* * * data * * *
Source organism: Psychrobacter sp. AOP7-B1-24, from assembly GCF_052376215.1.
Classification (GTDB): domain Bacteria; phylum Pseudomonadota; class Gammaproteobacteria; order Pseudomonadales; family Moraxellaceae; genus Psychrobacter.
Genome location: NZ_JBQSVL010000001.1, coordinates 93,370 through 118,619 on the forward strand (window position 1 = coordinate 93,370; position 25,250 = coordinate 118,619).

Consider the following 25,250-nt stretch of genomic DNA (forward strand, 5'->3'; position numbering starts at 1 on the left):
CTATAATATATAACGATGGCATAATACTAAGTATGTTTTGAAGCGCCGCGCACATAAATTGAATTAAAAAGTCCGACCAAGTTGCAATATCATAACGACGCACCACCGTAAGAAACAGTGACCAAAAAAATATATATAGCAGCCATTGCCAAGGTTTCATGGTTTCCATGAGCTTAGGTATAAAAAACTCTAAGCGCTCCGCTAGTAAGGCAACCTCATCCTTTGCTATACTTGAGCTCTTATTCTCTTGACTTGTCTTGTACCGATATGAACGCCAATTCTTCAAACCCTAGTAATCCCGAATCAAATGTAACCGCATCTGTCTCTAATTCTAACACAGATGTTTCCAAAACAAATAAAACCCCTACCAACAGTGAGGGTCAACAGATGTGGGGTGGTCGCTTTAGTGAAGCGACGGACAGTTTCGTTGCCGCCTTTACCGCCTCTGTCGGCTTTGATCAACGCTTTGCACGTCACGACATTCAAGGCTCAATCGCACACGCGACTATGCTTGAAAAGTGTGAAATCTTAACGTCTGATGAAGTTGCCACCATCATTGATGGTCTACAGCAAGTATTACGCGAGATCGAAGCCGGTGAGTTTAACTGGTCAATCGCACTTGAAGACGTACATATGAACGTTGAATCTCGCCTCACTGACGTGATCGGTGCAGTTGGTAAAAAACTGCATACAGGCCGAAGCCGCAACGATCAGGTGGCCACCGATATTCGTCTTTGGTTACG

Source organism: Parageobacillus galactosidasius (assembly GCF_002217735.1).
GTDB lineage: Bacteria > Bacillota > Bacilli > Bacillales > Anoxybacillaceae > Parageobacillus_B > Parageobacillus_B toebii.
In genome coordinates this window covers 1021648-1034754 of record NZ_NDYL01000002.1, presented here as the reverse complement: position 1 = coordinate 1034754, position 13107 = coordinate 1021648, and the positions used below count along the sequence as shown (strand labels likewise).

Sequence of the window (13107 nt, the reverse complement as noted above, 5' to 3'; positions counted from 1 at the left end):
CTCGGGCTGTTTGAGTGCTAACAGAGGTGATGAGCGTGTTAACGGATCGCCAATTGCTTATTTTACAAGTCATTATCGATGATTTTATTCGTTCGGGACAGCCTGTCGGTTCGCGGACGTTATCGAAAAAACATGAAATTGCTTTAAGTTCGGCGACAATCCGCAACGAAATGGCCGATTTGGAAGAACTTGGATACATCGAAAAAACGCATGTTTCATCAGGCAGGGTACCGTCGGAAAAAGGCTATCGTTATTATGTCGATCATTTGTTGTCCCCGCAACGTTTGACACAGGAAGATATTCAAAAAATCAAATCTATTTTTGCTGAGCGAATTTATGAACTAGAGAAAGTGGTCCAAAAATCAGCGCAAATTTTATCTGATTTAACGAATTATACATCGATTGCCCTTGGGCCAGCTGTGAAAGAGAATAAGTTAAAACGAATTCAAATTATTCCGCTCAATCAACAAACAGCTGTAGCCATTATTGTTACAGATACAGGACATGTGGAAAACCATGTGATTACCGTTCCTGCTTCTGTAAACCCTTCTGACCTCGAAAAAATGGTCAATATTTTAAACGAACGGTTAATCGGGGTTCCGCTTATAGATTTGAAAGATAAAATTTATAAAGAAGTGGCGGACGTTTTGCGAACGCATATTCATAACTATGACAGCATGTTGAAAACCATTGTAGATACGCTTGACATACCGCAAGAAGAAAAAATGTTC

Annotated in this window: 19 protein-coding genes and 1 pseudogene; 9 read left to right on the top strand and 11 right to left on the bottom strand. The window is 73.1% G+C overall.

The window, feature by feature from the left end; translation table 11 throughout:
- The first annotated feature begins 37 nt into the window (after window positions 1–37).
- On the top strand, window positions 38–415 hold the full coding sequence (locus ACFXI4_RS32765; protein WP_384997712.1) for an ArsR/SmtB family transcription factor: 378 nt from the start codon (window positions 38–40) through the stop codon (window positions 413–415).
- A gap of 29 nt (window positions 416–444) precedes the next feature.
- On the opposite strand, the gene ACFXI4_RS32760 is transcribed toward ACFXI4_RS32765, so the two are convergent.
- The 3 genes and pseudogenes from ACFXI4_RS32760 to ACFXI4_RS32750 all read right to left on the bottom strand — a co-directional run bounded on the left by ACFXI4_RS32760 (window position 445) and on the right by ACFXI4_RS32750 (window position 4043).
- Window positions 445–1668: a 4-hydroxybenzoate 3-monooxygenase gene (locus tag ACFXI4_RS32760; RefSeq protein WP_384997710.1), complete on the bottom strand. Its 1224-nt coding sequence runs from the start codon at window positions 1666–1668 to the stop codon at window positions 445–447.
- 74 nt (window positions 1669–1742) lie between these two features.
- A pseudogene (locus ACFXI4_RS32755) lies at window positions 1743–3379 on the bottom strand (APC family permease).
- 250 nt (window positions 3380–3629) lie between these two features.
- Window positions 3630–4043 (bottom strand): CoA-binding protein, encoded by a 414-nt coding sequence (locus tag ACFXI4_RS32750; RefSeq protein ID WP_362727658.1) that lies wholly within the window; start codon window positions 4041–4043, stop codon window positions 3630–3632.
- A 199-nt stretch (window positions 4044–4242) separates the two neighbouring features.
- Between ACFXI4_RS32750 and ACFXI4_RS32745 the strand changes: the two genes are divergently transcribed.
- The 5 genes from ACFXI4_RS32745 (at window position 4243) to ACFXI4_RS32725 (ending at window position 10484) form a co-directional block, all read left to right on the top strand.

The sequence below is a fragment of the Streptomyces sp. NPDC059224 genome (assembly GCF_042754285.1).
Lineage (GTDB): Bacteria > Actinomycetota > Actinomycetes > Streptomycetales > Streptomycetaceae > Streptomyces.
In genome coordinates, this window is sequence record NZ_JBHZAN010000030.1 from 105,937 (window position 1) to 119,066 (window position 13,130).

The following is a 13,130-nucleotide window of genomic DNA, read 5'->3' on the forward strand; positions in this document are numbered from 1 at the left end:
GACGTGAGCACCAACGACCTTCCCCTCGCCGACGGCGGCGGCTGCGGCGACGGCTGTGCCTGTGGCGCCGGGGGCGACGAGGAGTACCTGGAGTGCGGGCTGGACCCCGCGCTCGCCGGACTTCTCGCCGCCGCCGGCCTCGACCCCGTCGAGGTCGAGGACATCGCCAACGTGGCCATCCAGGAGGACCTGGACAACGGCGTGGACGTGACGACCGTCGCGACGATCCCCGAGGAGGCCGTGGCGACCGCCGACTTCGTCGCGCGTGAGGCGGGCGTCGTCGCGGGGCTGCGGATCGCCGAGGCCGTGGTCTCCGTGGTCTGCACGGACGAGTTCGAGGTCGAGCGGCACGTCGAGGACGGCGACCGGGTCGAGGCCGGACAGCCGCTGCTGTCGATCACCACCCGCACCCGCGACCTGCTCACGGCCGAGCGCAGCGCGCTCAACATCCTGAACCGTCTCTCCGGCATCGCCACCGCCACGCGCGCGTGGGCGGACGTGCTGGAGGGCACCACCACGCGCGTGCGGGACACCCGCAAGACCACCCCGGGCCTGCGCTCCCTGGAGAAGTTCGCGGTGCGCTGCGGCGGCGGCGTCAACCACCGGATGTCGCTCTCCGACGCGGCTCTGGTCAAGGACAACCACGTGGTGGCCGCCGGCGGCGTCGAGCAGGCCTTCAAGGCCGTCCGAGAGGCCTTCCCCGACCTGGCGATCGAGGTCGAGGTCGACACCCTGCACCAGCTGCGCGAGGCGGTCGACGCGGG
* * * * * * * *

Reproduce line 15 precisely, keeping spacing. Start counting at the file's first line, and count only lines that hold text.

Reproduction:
- A gap of 29 nt (window positions 416–444) precedes the next feature.